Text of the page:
Creating digital keeping places with Ara Irititja

Creating digital keeping places
with Ara Irititja
John Geijsman, State Library of Western Australia
Storylines noun /staw-ree-lynes/
1: An online archive of Western Australian Aboriginal heritage material designed to
repatriate and reinterpret SLWA collections, particularly photographs.
2: A network of community-run digital keeping places for local heritage materials
including secret and sacred material.
“Work in partnership with
Aboriginal people to
collect and restore
community memory,
and create literacy and
learning opportunities.”
(Flash enabled devices and computers only)
SLWA Strategic Directions 2013-17
Why do we need Storylines?
Aboriginal access to heritage materials was previously restricted by physical
and cultural barriers.
Library collections contain inherited institutional and historical biases.
Thousands of photographs were taken of Aboriginal people but
very few were identified and even fewer have been returned to
living descendants and families.
Original catalogue description:
“Group of fourteen unidentified
men, women and one child.
Some holding spears and
woomera. Body markings and
BA888/8 State Library of Western Australia
Learning from the community
Storylines allows us to identify the location and date of many photographs, as
well as specific individuals and their stories.
Wajarri elders informed us of the identity of Nyoolurngoo in this image from
1890 as well as the correct location and language group.
We could then link to other sources such as the Daisy Bates article from 1909.
BA888/8 State Library of Western Australia
Community access and memory
Archive searchable by name, place or language.
Aboriginal knowledge including the names of places, plants and animals can
be recorded and shared, as well as being linked to photographs, books,
videos, oral histories and music.
Clients can easily add their own annotations (stories) to items in the
archive, including names, corrections and background information.
Photographs can be accessed and printed at no cost.
Mary, Yondi and Sherika looking at old photos in Mowanjum, 2014.
Ron Williams
One of the first photos added to the system and an easy favourite – it depicts Ron
Williams at Cundeelee with his accordion in 1954 (he’s also on our postcards).
“He had gained the reputation
as a custodian of Aboriginal
grassroots history.
BA1203/511 State Library
of Western Australia
Not an author of anthropological
treatises such as published by
universities, or of the political
diatribes printed in the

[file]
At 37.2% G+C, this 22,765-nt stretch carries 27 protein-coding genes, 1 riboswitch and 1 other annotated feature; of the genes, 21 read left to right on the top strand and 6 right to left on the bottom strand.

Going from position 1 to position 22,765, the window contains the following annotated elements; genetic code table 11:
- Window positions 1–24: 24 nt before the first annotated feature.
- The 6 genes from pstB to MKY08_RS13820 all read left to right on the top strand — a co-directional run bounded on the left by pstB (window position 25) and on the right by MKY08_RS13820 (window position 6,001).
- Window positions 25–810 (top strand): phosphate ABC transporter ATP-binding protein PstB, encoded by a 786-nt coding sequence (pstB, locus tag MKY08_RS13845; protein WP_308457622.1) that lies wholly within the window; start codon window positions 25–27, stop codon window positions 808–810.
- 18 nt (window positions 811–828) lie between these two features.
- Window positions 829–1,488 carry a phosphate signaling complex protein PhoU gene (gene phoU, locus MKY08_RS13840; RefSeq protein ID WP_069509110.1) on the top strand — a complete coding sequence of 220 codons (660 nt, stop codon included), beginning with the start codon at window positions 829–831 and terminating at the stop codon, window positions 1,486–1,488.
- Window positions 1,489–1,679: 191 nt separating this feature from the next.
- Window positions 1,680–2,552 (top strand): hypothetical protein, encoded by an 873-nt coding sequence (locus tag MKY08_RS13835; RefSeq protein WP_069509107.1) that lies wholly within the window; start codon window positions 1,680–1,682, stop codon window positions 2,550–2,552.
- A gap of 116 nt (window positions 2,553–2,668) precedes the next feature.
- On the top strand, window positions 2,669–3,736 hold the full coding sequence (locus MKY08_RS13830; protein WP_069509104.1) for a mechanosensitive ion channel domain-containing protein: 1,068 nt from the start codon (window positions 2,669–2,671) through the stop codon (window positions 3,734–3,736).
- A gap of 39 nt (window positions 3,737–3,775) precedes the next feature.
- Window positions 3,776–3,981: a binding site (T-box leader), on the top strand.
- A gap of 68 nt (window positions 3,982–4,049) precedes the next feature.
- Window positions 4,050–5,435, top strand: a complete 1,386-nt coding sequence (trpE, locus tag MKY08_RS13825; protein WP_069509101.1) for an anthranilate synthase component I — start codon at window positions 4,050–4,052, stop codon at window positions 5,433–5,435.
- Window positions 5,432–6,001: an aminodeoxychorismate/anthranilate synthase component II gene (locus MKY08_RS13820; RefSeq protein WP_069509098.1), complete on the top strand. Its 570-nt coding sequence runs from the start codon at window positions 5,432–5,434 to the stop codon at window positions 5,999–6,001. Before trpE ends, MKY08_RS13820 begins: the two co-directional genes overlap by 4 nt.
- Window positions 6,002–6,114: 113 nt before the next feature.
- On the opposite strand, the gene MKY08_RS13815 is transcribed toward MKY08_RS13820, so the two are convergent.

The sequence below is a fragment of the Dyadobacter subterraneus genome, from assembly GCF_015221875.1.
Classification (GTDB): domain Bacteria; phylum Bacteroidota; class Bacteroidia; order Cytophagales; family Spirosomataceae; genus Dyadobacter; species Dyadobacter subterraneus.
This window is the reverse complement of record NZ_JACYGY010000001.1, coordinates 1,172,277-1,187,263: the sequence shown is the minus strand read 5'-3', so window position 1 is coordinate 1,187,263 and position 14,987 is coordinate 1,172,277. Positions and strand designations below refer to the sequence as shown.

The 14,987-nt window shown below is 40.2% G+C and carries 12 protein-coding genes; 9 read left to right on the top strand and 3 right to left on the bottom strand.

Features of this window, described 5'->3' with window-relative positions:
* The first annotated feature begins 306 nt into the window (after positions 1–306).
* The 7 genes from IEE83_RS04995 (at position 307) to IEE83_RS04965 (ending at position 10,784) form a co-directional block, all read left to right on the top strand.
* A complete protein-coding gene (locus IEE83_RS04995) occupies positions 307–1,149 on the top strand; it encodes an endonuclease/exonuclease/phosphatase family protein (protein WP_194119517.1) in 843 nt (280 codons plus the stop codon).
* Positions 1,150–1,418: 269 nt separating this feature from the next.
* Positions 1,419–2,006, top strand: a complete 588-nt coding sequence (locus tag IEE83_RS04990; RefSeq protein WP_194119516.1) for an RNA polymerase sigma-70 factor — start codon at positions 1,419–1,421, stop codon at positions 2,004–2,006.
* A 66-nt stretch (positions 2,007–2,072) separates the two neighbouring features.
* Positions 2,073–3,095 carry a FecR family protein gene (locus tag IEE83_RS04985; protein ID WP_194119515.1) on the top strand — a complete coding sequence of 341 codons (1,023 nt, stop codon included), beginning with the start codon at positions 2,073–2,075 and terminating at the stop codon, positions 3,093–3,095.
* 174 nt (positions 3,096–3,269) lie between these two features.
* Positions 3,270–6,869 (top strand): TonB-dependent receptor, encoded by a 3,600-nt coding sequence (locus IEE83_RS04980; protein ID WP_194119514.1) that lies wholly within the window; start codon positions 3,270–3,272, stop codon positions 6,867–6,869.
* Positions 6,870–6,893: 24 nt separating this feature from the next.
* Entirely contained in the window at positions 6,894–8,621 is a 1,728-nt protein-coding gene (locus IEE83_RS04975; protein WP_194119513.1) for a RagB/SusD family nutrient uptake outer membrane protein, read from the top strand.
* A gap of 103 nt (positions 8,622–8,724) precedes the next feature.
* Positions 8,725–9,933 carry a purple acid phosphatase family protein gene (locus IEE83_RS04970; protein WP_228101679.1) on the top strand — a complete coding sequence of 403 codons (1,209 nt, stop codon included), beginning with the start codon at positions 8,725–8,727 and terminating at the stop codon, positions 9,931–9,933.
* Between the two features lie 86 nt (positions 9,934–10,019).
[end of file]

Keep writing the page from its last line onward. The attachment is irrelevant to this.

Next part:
newspaper headlines, but a
keeper of stories from the heart,
treasures held secret within the
Aboriginal consciousness,
guarded carefully lest they fall
into hands of exploitation…”
Diana Williams (Ron’s wife)
Horizon is Where Heaven and Earth Meet (2001)
BA1203/725 State Library of Western Australia
So many stories…
In 18 months…
More than 50 previously unknown people unidentified
2100 photographs currently in the system
Hundreds of plants, animals and places tagged and profiled.
More than 60 hours of liaison and consultation work with local Aboriginal elders
and groups.
Geoffrey Dynevor was the first Aboriginal athlete
to win a Commonwealth Gold medal (BA1203/962)
Pearl Ashwin, nurse and winner of
the Daisy Bates award for civic
achievement (BA368/6/278)
Nora Shea – the first Aboriginal woman to enter
the Western Australian Public Service (BA1272/32)
Digital Keeping Places
To complement the central Storylines archive we are working with remote
communities to build locally owned and run instances of the Ara Irititja software.
The first of these was launched earlier this year
at Mowanjum Community in the Kimberley.
• Photos were repatriated from SLWA
collections to Mowanjum.
• Local collections of photographs, video
and sound files were added and tagged
by community members.
• Restrictions built into the system to
reflect cultural protocols of the local
Wunambal, Worrora and Ngarinyin
SLWA Staff at Mowanjum in April 2014
What’s next?
3 more remote community instances to be set up over the next 2 years,
starting with Yawuru (Broome) in late 2014.
Access and identification points within the State Library of Western Australia
Further training opportunities for State Library staff in cultural competency,
Aboriginal history and the Storylines system.
Development of education and training programs/resources using the
Storylines archive.
Partnerships with Aboriginal organisations to further promote the project
and engage Aboriginal knowledge holders.
Find out more at
or contact the project team:
[email protected] / (08) 9427 3237

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